AJ McKee, Darrion Caldwell square off with a title and $1 million in sight – Press Enterprise

A.J. McKee and Darrion Caldwell are on the same page.

They each have a wealth of respect for each other, two of the top 145-pound mixed martial artists in the world.

And they understand the weight of the ramifications of their fight Thursday night.

Whoever wins the Bellator Featherweight World Grand Prix semifinal bout at Bellator 253 in Uncasville, Connecticut, will then be one victory away from winning the tournament, the featherweight title and $1 million.

Which fruit of victory is sweeter is where they differ.

“The most important thing is obviously the title,” said Caldwell (15-3), who fights out of Redlands. “Get the title and whatever comes with it is extra. I’m excited to go out there, showcase my skills and prove that I am the best 45er in the world.”

Long Beach’s undefeated McKee has other ideas.

“Million dollars, for sure. I mean, (screw) the belt!” the Long Beach Poly grad said. “It’s a childhood dream to have that belt, but (screw) that belt. That belt ain’t gonna pay mortgage.”

The final four is set after Thursday’s quarterfinal bouts, in which two-division champion Patricio “Pitbull” Freire crushed Pedro Carvalho via a first-round knockout after Emmanuel Sanchez advanced with a unanimous-decision victory over Daniel Weichel.

Bellator’s featherweight and lightweight king, Pitbull is on the other side of the bracket, Caldwell notes, by choice. In the grand prix selection show Sept. 28, 2019, at The Forum to establish the quarterfinal bouts, the fighters drew numbers and could choose dates or fighters to face. With the final “Champ’s choice” to take any fight he wanted, Pitbull opted for the latest fight possible, which bumped Caldwell from his fight with Carvalho and sent him over to the other side to fight undefeated Adam Borics.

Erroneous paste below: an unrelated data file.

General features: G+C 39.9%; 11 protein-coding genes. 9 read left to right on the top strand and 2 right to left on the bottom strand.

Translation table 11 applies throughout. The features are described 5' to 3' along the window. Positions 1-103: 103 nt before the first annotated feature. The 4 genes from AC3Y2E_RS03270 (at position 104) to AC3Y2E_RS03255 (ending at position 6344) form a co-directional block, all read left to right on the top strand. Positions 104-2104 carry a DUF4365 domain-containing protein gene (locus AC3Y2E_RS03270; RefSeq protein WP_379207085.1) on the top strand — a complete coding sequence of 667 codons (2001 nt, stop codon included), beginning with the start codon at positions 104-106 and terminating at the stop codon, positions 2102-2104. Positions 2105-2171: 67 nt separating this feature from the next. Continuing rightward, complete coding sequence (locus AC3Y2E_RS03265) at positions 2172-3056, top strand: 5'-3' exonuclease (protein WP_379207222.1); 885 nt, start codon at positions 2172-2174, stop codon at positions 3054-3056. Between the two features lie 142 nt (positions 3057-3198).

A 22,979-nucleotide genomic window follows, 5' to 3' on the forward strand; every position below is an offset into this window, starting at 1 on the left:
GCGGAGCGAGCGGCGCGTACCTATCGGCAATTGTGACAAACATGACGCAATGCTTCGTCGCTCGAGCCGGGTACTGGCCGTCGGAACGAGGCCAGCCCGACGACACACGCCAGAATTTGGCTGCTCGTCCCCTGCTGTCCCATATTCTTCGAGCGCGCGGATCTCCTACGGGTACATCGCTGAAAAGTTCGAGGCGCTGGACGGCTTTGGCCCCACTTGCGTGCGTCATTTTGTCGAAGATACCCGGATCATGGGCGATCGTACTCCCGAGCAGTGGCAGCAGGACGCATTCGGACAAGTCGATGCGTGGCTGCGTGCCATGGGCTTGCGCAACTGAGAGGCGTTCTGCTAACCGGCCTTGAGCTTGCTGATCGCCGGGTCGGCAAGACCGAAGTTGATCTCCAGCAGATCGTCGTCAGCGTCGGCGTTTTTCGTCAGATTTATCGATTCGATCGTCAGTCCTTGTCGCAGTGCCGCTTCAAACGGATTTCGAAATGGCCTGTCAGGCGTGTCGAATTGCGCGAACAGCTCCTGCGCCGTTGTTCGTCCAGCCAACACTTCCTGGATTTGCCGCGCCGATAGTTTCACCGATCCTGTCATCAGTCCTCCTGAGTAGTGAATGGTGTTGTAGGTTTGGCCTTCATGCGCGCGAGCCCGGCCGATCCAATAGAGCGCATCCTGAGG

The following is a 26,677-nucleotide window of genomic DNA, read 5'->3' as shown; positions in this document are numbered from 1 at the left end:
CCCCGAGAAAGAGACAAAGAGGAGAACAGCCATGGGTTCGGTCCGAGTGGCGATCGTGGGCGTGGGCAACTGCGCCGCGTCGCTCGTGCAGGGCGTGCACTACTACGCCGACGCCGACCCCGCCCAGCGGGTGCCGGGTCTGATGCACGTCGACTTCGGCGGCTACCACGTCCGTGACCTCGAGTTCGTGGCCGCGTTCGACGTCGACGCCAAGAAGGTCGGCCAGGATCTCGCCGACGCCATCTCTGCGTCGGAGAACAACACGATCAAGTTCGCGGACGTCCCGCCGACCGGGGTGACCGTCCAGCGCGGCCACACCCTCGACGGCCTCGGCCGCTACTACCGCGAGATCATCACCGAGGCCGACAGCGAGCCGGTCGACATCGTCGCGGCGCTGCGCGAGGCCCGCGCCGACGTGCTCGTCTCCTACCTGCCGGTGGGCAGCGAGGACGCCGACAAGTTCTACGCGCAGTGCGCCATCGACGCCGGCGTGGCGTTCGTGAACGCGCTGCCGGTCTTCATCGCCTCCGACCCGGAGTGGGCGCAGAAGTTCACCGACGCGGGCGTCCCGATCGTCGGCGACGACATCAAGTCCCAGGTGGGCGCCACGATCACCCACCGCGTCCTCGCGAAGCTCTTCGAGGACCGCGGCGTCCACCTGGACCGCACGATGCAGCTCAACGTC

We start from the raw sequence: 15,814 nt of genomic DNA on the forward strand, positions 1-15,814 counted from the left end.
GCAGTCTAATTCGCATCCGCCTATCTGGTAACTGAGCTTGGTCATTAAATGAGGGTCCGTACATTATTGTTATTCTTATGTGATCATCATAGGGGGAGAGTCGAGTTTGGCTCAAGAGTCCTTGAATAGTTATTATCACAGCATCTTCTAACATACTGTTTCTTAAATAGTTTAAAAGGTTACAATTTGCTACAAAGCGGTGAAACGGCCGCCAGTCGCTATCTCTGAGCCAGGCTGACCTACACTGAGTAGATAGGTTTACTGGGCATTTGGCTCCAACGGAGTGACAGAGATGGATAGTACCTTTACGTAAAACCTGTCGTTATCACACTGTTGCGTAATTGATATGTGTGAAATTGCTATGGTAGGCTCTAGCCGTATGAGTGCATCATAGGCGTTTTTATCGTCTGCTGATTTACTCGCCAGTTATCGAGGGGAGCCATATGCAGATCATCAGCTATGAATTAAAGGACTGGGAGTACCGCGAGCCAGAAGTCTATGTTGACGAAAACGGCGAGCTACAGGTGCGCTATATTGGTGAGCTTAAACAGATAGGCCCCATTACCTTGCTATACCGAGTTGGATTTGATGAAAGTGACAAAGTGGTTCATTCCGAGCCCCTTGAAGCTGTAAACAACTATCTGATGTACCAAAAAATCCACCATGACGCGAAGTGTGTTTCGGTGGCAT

“I’ll take all the fights Patricio is afraid of,” said Caldwell, who dispatched of Borics quickly with a first-round submission in January at Bellator 238 at The Forum. “That spot was open against Adam Borics and he chose to fight Carvalho on the day I was supposed fight Carvalho, which is why I’m over here.

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“He didn’t want to fight Borics, he didn’t want to fight me and obviously he didn’t want to fight A.J. So yeah, I don’t mind doing the dirty work.”

Darrion Caldwell, left, defeated Adam Borics right, by first-round submission during their Featherweight World Grand Prix quarterfinal bout at Bellator 238 at The Forum in Inglewood on Saturday, Jan. 25, 2020. (Photo by Hans Gutknecht, Los Angeles Daily News/SCNG)

The coronavirus pandemic derailed Bellator and its tournament for much of 2020, which was fortuitous for McKee. Eleven months ago, he advanced to the semifinals with a third-round armbar submission victory over Derek Campos, but suffered a torn LCL in his knee in the first 30 seconds when he attempted a spinning heel kick and fell.

“My whole leg went numb. I had a burning sensation shoot all the way through, from my mid-calf all the way about to my butt cheek,” said McKee, who underwent surgery in January. “It popped, it felt tweaked a little bit. I immediately knew, ‘OK, you’ve got adrenaline running. That hurt. You felt it, it burned. Something’s messed up. You’ve gotta get Campos outta there.’”